Developer wellbeing remained a priority throughout the project, says Valve dev
The most senior executive at Valve Software was actively supporting one team’s bid to delay Portal 2, according to developers close to the matter.
Portal 2 project lead Josh Weier said his boss was far from disparaging when a meeting was held to propose the game’s deadline extension.
In November, Valve announced it was delaying the release of Portal 2 for eight weeks, from February to April. But discussions for the delay “were not especially controversial”.
“[Newell] was actually the biggest supporter for the delay,” Weier said in a newly published interview on Develop.
“Newell was asking about what we wanted to do with the extra time, and he said there was no data to suggest a delay was going to hurt us, and that in fact all the stuff we said we wanted to do for the game made it sound like it was going to be really good.”
Project delays are usually particularly thorny issues for game development studios. In some cases, games cannot be delayed past certain millstones in the fiscal year calendar.
The deadline-driven culture of game development, as well as increasing demands on a game’s quality and polish, are key contributors to crunch work that plagues game studios.
But in a six-page feature on Valve Software’s unique studio structure, Newell told Develop that he had become “obsessed” with the wellbeing of his staff.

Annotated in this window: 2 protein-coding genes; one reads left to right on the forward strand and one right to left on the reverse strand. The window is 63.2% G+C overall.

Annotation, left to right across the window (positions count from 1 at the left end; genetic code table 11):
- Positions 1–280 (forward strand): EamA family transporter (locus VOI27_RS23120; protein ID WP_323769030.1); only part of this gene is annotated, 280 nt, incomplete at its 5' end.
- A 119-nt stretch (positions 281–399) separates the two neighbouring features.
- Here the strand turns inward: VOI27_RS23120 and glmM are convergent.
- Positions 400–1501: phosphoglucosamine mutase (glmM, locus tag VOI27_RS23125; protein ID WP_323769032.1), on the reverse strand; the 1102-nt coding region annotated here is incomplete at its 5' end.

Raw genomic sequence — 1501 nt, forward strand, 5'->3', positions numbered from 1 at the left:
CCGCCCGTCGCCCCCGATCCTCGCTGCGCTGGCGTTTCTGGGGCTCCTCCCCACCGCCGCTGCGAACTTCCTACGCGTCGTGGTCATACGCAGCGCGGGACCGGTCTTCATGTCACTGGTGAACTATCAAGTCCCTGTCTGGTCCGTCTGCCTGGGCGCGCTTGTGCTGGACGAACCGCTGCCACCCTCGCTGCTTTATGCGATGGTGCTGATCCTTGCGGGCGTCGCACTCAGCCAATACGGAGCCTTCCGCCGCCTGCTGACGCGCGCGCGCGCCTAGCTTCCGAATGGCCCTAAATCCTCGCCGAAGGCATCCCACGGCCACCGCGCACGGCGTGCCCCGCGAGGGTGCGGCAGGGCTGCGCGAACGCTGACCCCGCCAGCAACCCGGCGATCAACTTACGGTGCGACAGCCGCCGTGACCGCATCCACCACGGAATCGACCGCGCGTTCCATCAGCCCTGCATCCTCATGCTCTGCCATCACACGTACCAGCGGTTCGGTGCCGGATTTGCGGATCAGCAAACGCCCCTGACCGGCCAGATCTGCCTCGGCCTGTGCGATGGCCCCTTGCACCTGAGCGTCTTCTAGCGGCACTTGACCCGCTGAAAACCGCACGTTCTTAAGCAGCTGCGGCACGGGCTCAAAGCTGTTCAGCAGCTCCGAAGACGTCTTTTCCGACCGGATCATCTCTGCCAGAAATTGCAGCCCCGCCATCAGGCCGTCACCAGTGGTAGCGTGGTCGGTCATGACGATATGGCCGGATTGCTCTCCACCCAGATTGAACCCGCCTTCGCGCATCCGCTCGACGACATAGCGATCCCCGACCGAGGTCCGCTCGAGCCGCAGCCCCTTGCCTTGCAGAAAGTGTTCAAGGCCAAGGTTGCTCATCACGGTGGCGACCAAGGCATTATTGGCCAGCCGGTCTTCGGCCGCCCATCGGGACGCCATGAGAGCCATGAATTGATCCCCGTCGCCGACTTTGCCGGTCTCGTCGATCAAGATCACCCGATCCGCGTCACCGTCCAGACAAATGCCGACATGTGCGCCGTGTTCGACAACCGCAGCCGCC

Portal 2 writer Erik Wolpaw gave the impression that staff health remained a priority during Portal 2 delay discussions.
“In fact, I think the only negative approach to the whole delay thing was people asking if the team could handle another eight weeks,” Wolpaw said.
“That was carefully examined because, of course, you do hit a bit of crunch time there.”
Weier adds: “It wasn’t like we were racing to get Portal 2 out the door before the fiscal year-end to please our stockholders.
“Our fans are our stockholders, really. What really would have been a controversy would have been to get a game out early and it not being very fun.”
Portal 2 is 2011’s best-rated game so far, with a 96 score on Metacritic.
Valve’s comments are drawn from a new six-page feature in Develop magazine issue 116 (which arrives at games studios and on doormats from today).
The feature draws from interviews with ten key staff at the company. It is available online now, and throughout the rest of the week Develop will publish five separate Q&As with key studio staff.